Personal injury statute of limitations miss the deadlineIf you miss the personal injury statute of limitations, that is you file your personal injury lawsuit five years or more after the underlying accident, your case may not stand. In this situation, the defendant will be able to file a motion to dismiss the case, and the court will most likely grant it since they expect timeliness from all petitioners. However, there are some rare exceptions that may entitle you to more time.

The personal injury statute of limitations in Missouri is crucial to a successful lawsuit. Likewise, the filing deadline, as stipulated by this law, is also pivotal to your position in settlement negotiations with the defendant and their insurance company. Be aware that if the five-year deadline had passed and the defendant is aware of such, you may be powerless in pursuing your case.

The trusted team of attorneys at Buchanan, Williams & O’Brien have been helping clients with personal injury claims in Missouri for over 40 years. Learn more about the team’s experience, case results and how they can help you:

Exceptions to the Missouri Personal Injury Statute of Limitations

Exceptions to the Missouri Personal Injury statute of limitationsThere are certain situations where the Missouri personal injury statute of limitations clock might be delayed or paused after it has started to run. Though slightly different, such a delay or pause essentially extends the filing deadline.

Two key examples of the exceptions to the statute of limitations on personal injury in Missouri are:

1) where the injured person is mentally incapacitated or

2) where the injured person is under the age of 21 during the accident. If such happens, Missouri Revised Statutes section 516.170 holds that the injured person’s five-year deadline to file the personal injury lawsuit starts counting after he or she turns 21 or is declared competent.


What If the Defendant Leaves Missouri?

Also, if the defendant (the person responsible for the injuries of the plaintiff) originally resides in the state of Missouri, but left the state for some time after the underlying accident and before the lawsuit could be filed, the five-year filing period deadline will not include the time the defendant was absent.


What Is the Discovery Rule?

If the injured party can’t possibly be aware of the injuries, the Discovery Rule allows for the statute of limitations to begin either when they should have become aware of the injury, or they became aware.


What If the Plaintiff Dies from Suffered Injuries?

There is another exception in personal injury cases. For example, if a car accident caused by someone else’s negligence resulted in the death of the injured party, then the statute of limitations is only 3 years in Missouri. That is because a wrongful death suit is a different type of claim than other negligence claims filed by deceased family members. But, there is another exception – if a person is injured due to someone else’s negligence but dies subsequently from unrelated causes, their statute of limitations remains 5 years. However, certain steps must be taken that an experienced personal injury lawyer can help you with.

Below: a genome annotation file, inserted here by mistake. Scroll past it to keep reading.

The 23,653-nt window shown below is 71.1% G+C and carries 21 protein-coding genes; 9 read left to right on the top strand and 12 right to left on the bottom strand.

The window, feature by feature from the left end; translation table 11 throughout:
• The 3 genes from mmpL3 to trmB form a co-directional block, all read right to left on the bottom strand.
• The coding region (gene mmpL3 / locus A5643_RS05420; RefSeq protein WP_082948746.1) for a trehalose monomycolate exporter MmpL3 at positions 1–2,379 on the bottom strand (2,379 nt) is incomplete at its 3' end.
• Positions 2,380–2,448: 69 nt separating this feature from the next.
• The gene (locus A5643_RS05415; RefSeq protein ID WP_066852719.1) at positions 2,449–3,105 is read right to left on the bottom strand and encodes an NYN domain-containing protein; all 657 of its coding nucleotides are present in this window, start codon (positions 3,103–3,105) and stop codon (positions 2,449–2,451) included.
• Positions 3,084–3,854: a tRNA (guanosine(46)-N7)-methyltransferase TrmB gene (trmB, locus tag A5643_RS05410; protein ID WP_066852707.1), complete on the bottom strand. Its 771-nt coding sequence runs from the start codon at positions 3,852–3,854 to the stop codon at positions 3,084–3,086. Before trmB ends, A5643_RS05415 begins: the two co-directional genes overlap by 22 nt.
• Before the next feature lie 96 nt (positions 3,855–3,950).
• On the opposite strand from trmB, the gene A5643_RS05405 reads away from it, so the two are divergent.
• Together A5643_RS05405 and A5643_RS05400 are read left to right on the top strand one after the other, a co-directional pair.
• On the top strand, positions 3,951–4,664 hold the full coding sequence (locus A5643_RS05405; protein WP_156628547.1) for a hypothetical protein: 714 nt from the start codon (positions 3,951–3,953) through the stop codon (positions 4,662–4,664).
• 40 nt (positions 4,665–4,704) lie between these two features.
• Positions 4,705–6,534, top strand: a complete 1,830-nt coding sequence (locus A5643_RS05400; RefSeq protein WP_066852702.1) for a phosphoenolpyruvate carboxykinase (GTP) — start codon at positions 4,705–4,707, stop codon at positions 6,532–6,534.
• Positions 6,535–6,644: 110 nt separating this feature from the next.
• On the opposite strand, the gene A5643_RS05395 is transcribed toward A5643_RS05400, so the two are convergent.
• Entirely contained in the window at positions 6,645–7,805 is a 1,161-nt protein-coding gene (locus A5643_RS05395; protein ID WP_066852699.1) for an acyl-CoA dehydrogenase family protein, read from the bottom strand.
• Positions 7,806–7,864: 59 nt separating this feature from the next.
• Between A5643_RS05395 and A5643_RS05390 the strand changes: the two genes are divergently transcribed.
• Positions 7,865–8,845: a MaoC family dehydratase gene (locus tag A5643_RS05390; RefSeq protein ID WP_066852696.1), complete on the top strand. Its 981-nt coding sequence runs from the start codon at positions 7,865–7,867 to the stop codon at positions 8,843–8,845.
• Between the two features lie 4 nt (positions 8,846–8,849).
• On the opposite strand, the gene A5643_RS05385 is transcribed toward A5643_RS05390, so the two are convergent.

Different Rules for Government Entities

Finally, if a government agency or employee is involved in injury claims, the applicable rules are different. An injury claim against the Missouri state (or a Missouri city) government must be filed within 90 days from the date of the underlying accident. Also, such claims should be filed with the Office of Administration’s Risk Management Division (OA) in addition to being filed in civil court.

As you can see, though there is a basic five-year deadline for filing personal injury claims, the law is complicated. A trustworthy personal injury attorney can answer your questions and fight for you in court.

Personal Injury Attorney Missouri

personal injury attorney missouriAt Buchanan, Williams, O’Brien, we understand the level of fright, stress, and pain our clients experience during personal injury cases. When you contact us as a victim of a car accident or medical malpractice, or someone who has lost a loved one in a wrongful death caused by the negligence of another person, we will ensure that we take away the stress of your court case, leaving you and your family to focus solely on healing.

We will pursue compensation for your injuries on your behalf, giving you the legal assistance you need to win your case. With our help, you can get the money you need to pay your medical bills and the time you need to heal properly. Ultimately, we will help you get back to your best. Our clients know this, and it’s why we were named one of the top ten personal injury attorneys Missouri for client satisfaction.

Consult one of our experienced personal injury attorneys today and have all your inquiries about the Missouri statute of limitations, and how it applies to your personal injury case answered, whether the deadline has passed or is fast-approaching.